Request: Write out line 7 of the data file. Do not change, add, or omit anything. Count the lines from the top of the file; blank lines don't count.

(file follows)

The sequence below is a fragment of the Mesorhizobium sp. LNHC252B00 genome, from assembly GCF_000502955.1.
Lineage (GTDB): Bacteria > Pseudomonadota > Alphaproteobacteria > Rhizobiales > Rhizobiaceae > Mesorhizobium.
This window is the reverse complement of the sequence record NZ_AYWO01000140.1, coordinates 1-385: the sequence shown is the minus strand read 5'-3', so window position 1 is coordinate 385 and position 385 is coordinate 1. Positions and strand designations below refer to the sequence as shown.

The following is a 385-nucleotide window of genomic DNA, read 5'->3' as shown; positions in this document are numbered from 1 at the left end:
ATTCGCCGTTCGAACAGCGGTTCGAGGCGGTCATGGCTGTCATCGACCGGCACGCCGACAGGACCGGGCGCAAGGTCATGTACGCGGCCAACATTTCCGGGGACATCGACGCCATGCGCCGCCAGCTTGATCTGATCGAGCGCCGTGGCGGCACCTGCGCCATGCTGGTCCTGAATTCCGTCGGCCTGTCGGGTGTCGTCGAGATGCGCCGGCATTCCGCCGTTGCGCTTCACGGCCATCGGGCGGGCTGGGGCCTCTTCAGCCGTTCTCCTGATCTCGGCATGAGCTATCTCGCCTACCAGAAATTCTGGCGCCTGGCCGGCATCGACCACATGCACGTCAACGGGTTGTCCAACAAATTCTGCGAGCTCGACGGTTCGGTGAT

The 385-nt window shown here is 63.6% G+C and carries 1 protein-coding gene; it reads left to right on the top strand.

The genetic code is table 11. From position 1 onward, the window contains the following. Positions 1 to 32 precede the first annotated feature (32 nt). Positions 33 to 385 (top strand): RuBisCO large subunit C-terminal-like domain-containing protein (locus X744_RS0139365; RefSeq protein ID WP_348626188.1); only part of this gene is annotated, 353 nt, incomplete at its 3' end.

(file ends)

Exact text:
The genetic code is table 11. From position 1 onward, the window contains the following. Positions 1 to 32 precede the first annotated feature (32 nt). Positions 33 to 385 (top strand): RuBisCO large subunit C-terminal-like domain-containing protein (locus X744_RS0139365; RefSeq protein ID WP_348626188.1); only part of this gene is annotated, 353 nt, incomplete at its 3' end.